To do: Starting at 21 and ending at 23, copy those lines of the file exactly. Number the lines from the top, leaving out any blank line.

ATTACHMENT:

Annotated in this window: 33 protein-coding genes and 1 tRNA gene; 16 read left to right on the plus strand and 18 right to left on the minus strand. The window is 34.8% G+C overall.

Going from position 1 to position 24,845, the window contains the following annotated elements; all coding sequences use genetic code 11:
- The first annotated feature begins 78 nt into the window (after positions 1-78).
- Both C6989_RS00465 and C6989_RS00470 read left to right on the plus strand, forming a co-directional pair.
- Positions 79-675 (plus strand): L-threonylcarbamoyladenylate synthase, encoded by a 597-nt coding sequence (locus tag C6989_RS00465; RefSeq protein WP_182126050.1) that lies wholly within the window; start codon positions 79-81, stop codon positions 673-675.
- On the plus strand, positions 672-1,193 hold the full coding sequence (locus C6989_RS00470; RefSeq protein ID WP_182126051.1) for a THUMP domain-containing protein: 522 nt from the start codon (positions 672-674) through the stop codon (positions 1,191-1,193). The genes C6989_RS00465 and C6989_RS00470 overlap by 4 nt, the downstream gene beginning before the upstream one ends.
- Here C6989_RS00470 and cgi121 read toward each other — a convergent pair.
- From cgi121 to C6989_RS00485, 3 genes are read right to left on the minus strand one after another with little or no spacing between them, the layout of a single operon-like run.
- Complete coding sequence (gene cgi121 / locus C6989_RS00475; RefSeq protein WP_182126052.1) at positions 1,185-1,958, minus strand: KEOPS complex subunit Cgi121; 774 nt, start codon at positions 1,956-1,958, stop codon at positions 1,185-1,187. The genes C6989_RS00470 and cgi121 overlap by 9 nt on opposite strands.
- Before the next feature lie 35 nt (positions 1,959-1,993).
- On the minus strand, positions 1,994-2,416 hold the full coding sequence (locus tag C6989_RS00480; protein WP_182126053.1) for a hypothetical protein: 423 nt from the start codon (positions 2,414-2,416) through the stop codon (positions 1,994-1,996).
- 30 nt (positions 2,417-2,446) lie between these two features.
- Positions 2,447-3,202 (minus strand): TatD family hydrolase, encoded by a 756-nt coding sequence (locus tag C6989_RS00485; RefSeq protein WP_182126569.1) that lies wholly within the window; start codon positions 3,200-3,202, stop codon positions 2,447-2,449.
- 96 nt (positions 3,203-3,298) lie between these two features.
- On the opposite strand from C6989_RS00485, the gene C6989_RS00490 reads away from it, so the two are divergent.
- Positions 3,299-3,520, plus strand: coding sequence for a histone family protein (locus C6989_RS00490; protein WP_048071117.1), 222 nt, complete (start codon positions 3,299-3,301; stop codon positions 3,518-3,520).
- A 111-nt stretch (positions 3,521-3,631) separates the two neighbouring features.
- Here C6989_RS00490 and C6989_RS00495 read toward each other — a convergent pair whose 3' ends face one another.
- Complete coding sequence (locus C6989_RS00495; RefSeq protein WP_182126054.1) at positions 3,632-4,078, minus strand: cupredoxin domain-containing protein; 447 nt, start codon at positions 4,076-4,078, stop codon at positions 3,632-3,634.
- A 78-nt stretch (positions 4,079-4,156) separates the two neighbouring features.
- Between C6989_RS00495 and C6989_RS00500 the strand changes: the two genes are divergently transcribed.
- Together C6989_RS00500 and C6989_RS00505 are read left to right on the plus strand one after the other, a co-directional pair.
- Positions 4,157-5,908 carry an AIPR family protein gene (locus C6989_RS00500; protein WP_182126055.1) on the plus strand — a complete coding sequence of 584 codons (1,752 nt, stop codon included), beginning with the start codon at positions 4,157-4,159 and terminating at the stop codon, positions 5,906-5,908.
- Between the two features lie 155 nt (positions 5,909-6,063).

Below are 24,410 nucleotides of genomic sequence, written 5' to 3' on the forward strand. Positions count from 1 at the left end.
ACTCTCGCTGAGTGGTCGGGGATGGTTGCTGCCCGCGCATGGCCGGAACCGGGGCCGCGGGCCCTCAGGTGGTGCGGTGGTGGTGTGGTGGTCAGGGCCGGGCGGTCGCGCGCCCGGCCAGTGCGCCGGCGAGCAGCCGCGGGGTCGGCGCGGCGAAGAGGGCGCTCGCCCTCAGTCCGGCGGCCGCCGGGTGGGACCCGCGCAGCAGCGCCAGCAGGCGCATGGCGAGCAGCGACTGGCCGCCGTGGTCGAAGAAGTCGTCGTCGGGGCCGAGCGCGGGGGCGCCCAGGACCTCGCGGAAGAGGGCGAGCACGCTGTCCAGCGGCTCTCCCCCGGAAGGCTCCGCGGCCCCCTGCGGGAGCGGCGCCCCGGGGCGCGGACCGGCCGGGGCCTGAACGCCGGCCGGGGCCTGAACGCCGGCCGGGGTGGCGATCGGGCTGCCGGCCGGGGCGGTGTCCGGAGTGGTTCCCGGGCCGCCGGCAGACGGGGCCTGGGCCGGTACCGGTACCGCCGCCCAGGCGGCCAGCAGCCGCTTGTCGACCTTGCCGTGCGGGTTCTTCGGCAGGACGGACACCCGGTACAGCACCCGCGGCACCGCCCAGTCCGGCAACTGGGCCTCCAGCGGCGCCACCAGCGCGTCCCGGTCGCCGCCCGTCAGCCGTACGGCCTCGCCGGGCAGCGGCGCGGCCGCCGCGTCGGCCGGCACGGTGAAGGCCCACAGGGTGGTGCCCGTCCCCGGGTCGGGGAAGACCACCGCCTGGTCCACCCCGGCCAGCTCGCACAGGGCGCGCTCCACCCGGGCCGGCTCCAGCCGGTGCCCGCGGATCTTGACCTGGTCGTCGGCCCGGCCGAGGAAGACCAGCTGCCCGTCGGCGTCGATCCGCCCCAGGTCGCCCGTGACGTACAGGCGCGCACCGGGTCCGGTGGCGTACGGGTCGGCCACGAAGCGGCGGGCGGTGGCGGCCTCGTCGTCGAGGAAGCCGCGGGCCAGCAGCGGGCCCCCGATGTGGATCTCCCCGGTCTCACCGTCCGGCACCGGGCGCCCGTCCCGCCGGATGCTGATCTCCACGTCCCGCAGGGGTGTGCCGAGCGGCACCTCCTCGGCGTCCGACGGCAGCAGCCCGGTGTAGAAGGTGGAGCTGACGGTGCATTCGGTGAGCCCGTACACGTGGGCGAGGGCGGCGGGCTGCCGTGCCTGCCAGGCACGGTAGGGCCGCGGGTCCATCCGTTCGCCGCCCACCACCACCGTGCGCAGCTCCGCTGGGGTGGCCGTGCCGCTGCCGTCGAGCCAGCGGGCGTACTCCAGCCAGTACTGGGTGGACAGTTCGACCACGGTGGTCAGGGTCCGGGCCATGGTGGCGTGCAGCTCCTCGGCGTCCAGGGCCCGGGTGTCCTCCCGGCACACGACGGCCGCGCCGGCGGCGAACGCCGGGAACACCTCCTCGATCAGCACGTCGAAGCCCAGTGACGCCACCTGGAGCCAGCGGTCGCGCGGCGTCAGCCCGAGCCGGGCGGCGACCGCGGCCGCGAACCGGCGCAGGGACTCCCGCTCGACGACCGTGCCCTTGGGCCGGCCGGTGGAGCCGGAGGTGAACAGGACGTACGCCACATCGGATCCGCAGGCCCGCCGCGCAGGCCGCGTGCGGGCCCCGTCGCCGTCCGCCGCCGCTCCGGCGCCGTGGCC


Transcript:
- Between C6989_RS00495 and C6989_RS00500 the strand changes: the two genes are divergently transcribed.
- Together C6989_RS00500 and C6989_RS00505 are read left to right on the plus strand one after the other, a co-directional pair.
- Positions 4,157-5,908 carry an AIPR family protein gene (locus C6989_RS00500; protein WP_182126055.1) on the plus strand — a complete coding sequence of 584 codons (1,752 nt, stop codon included), beginning with the start codon at positions 4,157-4,159 and terminating at the stop codon, positions 5,906-5,908.